While many of us in the West use VPN and similar privacy enhancing technologies to pirate the odd movie and do a bit of one handed web surfing, in many parts of the world privacy is a matter of life and death.
This is something that was tragically illustrated a couple of weeks ago in the town of Gujranwala, 220 km southeast of the Pakistan’s capital, Islamabad, when a woman and her two granddaughters (a baby and a seven year old) where burned to death in their home by a mob, following comments made by a member of their minority Ahmadiyya religious community on Facebook.
Ahmadiyya is an Islamic religious movement which believes in a prophet after Mohammed. Most Muslim Pakistanis consider this to a heretical belief, and in 1984 Ahmadi’s were declared non-Muslim in Pakistan, and are forbidden by law from saying the Muslim greeting, or referring to their places of worship as ‘mosques’.
On Sunday July 24 an ‘altercation’ occurred between young Ahmadi men and conventional Muslim youths over a Facebook post by made by one of the Ahmadi’s, which allegedly contained ‘objectionable material’, and which lead mobs to attack the houses of Ahmadi community members.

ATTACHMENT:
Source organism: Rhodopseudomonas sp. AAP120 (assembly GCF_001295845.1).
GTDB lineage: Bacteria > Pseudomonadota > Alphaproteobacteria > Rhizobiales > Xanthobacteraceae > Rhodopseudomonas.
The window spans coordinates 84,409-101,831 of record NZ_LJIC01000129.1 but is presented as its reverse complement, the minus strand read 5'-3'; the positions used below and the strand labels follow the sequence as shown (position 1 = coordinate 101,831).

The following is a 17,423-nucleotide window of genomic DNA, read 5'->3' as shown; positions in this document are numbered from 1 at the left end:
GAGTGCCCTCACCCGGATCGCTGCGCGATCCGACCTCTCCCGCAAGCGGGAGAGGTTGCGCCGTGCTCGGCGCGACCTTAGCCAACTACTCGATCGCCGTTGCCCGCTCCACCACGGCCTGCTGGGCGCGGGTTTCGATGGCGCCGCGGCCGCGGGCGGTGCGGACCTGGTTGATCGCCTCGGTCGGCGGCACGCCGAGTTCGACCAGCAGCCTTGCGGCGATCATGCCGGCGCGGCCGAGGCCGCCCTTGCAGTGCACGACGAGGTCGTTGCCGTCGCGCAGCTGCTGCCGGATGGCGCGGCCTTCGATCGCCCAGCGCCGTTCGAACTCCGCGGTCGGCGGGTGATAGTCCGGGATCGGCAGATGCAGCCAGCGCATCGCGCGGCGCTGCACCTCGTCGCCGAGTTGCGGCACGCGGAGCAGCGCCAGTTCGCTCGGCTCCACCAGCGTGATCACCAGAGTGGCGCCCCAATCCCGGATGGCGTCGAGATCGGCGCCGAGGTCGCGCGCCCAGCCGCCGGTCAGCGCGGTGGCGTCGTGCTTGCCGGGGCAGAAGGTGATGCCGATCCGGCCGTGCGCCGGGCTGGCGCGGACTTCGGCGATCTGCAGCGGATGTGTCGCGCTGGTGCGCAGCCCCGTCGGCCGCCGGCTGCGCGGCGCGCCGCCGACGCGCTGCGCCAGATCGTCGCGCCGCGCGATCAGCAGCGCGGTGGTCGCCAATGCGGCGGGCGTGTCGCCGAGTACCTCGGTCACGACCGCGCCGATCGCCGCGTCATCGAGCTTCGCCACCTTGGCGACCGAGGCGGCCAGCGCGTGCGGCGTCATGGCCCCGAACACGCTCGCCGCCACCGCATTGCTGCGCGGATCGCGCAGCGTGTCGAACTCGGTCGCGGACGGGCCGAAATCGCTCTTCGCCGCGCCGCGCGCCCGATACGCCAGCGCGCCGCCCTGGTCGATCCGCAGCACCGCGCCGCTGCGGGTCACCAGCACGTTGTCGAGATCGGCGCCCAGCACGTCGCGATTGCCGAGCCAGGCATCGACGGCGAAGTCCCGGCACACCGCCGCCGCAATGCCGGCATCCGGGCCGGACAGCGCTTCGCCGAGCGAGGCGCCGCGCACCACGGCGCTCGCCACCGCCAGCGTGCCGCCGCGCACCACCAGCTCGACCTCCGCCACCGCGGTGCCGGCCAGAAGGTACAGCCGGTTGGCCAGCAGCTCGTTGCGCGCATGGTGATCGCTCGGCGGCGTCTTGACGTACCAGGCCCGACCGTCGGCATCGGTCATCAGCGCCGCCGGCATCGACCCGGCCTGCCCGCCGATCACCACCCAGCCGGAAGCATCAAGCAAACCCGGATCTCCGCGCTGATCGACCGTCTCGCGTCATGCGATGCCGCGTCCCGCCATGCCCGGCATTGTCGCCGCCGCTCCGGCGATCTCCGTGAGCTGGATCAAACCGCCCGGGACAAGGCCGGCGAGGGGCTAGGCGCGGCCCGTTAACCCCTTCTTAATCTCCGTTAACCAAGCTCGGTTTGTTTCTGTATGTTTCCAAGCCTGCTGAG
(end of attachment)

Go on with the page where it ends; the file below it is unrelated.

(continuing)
‘Later, a crowd of 150 people came to the police station demanding the registration of a blasphemy case against the accused. As police were negotiating with the crowd, another mob attacked and started burning the houses of Ahmadis.’
One Ahmadi described the scene,
‘The attackers were looting and plundering, taking away fans and whatever valuables they could get hold of and dragging furniture into the road and setting fire to it… Some were continuously firing into the air. A lot of policemen arrived but they stayed on the sidelines and didn’t intervene.’
The youth originally accused of blasphemy on Facebook was unharmed, which serves as a sobering reminder that comments made on the internet can not only harm those making the comments, but those around them.
We strongly urge anyone living in repressive countries where their political and religious view can cause harm to themselves, their loved ones, and their community at large, to be guarded about what they say in public (which includes posts made on social media websites such as Facebook), and to learn how to make their online lives private through the use of technologies such as VPN.
As we discuss in this article, however (and VPN would not have prevented this tragedy from happening), protecting privacy on the internet requires more than simply technological tools – it requires common sense, a certain amount of deviousness, and a general awareness all factors that may be used to unmask an individual’s identity.
Please be careful out there.